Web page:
The Zhou Dynasty (1046-256 BCE) was among the most culturally significant of the early Chinese dynasties and the longest lasting of any in China's history, divided into two periods: Western Zhou (1046-771 BCE) and Eastern Zhou (771-256 BCE). It followed the Shang Dynasty (c. 1600-1046 BCE), and preceded the Qin Dynasty (221-206 BCE, pronounced “chin”) which gave China its name.
Among the Shang concepts developed by the Zhou was the Mandate of Heaven – the belief in the monarch and ruling house as divinely appointed – which would inform Chinese politics for centuries afterwards and which the House of Zhou invoked to depose and replace the Shang.
The Western Zhou period saw the rise of decentralized state with a social hierarchy corresponding to European feudalism in which land was owned by a noble, honor-bound to the king who had granted it, and was worked by peasants. Western Zhou fell just before the era known as the Spring and Autumn Period (c. 772-476 BCE), named for the state chronicles of the time (the Spring and Autumn Annals) and notable for its advances in music, poetry, and philosophy, especially the development of the Confucian, Taoist, Mohist, and Legalist schools of thought.
Eastern Zhou moved the capital to Luoyang and continued the Western Zhou model but with an ever-increasing breakdown of the imperial Chinese government which resulted in the claim that the Zhou had lost the Mandate of Heaven. The weakness of the king's position gave rise to the chaotic era known as the Warring States Period (c. 481-221 BCE) during which the seven separate states of China fought each other for supremacy. This period ended with the victory of the state of Qin over the others and the establishment of the Qin Dynasty which tried to erase the accomplishments of the Zhou in order to establish its own primacy.
The Zhou Dynasty made significant cultural contributions to agriculture, education, military organization, Chinese literature, music, philosophical schools of thought, and social stratification as well as political and religious innovations. The foundation for many of these developments had been laid by the Shang Dynasty but the form in which they came to be recognized is entirely credited to the Zhou.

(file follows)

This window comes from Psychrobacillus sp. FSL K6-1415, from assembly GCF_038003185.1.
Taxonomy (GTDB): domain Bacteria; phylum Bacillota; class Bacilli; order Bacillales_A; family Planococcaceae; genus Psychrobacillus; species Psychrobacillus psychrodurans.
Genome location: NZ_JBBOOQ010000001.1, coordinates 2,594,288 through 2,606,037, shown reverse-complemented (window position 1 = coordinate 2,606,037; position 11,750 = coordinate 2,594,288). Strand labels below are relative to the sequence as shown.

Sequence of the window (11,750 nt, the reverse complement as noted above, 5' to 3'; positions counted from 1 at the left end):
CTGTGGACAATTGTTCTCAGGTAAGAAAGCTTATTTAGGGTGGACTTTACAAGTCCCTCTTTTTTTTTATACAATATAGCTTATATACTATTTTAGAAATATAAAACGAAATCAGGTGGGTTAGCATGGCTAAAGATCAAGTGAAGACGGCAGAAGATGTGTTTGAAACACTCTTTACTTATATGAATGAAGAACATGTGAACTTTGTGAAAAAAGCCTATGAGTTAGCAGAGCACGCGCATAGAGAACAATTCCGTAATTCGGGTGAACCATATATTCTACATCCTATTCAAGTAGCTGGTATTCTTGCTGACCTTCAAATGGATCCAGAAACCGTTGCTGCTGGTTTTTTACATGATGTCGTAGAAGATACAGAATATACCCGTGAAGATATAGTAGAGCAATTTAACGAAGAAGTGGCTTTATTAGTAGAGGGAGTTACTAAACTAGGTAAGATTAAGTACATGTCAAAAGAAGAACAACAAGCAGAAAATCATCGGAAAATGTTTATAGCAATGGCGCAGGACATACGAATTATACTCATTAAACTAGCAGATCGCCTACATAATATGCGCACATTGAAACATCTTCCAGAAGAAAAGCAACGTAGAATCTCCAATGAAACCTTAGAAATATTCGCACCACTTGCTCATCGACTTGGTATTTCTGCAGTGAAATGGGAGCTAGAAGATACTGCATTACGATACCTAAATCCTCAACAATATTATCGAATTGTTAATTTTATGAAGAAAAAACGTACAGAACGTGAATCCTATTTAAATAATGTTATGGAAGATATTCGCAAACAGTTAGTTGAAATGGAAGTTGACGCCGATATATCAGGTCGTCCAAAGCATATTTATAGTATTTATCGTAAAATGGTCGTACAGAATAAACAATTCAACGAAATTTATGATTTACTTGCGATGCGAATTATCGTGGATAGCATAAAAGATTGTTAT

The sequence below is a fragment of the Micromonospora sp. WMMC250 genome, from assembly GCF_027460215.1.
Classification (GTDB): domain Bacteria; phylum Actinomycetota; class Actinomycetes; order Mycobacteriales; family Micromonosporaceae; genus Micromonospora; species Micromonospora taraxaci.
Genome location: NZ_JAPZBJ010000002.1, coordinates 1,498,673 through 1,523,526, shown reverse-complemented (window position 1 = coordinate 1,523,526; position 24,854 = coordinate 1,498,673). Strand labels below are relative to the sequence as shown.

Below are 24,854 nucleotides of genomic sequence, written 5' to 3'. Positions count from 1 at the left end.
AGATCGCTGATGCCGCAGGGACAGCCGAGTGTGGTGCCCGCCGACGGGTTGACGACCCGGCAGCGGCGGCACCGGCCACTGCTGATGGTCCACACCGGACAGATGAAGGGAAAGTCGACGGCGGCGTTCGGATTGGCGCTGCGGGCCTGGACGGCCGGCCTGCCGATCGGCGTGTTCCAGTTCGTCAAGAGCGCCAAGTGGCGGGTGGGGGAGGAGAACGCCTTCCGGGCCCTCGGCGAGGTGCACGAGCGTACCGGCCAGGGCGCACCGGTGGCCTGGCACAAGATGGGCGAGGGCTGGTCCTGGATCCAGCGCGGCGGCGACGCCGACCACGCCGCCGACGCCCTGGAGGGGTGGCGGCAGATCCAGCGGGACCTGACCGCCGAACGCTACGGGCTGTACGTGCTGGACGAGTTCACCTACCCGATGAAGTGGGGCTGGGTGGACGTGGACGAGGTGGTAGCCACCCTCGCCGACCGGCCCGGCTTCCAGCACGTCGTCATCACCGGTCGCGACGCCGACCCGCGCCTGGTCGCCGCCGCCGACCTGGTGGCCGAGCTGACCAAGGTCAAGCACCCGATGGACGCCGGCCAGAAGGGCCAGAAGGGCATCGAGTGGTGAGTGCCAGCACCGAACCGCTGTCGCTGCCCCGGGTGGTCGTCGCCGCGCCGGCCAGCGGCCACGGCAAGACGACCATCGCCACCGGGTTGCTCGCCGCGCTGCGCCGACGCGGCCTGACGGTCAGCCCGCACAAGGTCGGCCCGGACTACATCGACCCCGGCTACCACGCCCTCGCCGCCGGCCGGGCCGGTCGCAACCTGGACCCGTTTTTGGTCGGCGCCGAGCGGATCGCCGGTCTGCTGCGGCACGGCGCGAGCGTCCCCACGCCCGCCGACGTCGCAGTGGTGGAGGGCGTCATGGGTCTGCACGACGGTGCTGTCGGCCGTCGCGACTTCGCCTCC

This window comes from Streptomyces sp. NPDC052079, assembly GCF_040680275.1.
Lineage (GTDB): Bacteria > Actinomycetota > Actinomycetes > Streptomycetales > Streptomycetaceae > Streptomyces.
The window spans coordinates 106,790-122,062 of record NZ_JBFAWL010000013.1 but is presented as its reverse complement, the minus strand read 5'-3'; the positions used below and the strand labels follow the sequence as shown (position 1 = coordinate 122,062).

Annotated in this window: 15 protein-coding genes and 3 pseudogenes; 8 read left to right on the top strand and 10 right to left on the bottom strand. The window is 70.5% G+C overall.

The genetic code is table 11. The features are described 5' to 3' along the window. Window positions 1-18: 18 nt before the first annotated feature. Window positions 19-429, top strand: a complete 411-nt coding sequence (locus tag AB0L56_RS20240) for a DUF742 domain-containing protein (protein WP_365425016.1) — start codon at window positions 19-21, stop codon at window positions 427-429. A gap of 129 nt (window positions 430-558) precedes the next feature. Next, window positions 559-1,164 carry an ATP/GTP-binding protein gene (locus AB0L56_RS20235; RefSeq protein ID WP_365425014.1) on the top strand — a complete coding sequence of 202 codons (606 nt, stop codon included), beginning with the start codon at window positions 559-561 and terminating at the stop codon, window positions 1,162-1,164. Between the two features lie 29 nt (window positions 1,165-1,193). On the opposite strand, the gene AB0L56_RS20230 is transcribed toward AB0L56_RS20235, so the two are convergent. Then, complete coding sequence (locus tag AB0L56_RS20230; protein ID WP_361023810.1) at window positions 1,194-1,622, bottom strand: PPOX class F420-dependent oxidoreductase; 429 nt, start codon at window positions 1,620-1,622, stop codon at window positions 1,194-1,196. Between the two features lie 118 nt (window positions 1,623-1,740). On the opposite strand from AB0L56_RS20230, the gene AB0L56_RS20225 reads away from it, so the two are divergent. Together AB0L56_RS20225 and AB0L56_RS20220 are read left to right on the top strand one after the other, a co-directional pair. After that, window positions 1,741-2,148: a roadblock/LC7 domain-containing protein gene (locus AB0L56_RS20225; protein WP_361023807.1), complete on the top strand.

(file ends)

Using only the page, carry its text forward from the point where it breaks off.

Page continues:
The culture they established and maintained for almost 800 years enabled the development of the arts, metallurgy, and some of the most famous names in Chinese philosophy, among them Confucius, Mencius, Mo Ti, Lao-Tzu, and Sun-Tzu all of whom lived and wrote during the period known as the time of the Hundred Schools of Thought during which individual philosophers established their own schools. The contributions of the Zhou Dynasty provided the foundation for the development of Chinese culture by those that followed, most notably the Han Dynasty (202 BCE-220 CE) which would fully recognize the value of the Zhou Dynasty's contributions.
Fall of the Shang & Rise of the Zhou
Prior to the Zhou was the Shang Dynasty who overthrew the Xia Dynasty (c. 2700-1600 BCE), claiming it had become tyrannical, and the Shang leader, Tang (dates unknown) then stabilized the region and initiated policies encouraging economic and cultural advances. The Shang made the most of the fertile soil on the banks of the Yellow River to produce abundant harvests, providing more food than required, the surplus of which then went toward trade. The resulting prosperity allowed for the development of cities, (some on a large scale, such as Erligang), arts, and culture.
The Shang were expert masons, jewelers, and metallurgists, creating masterpieces in bronze and jade, as well as producing high-quality bolts of silk. They developed a calendar, divination through oracle bones, writing, music and musical instruments, the concept of ancestor worship, Taoism, and the religious concept of the Mandate of Heaven which claimed the monarch ruled by the will of the gods.
The gods' approval of a king was evident in the prosperity of the land and the general well-being of the people. Any decline in either was interpreted as a sign the monarch had broken his contract with the gods and should be deposed. The last Shang emperor, Zhou (also given as Xin), became as tyrannical as the earlier Xia kings had been. He was challenged by King Wen of Zhou (l. 1152-1056 BCE) and was overthrown by Wen's second son, King Wu, who reigned 1046-1043 BCE as the first king of the Zhou Dynasty.
King Wu at first followed the paradigm of the Shang in establishing a central government on either side of the Feng River known as Fenghao. Wu died shortly afterwards, and his brother, Dan, the Duke of Zhou (r. 1042-1035 BCE), took control of the government as regent for Wu's young son, Cheng (r. 1042-1021 BCE). The Duke of Zhou is a legendary character in Chinese history as a poet-warrior and author of the famous book of divination, the I-Ching. He expanded the territories eastward, and ruled respectfully, abdicating when the son of Wu came of age and took the throne as King Cheng of Zhou. Not every region under Zhou control admired their policies, however, and rebellions throughout the vast realm broke out, inspired by factions wishing to rule themselves.
A centralized government could not maintain the large territory that had been conquered and so the ruling house sent out trusted generals, family members, and other nobles to establish smaller states which would be loyal to the king. The policy of fengjian (“establishment”) was instituted which decentralized the government and allotted land to nobles who acknowledged the supremacy of the Zhou king. The fengjian policy established a feudal system and social hierarchy which ran, top to bottom: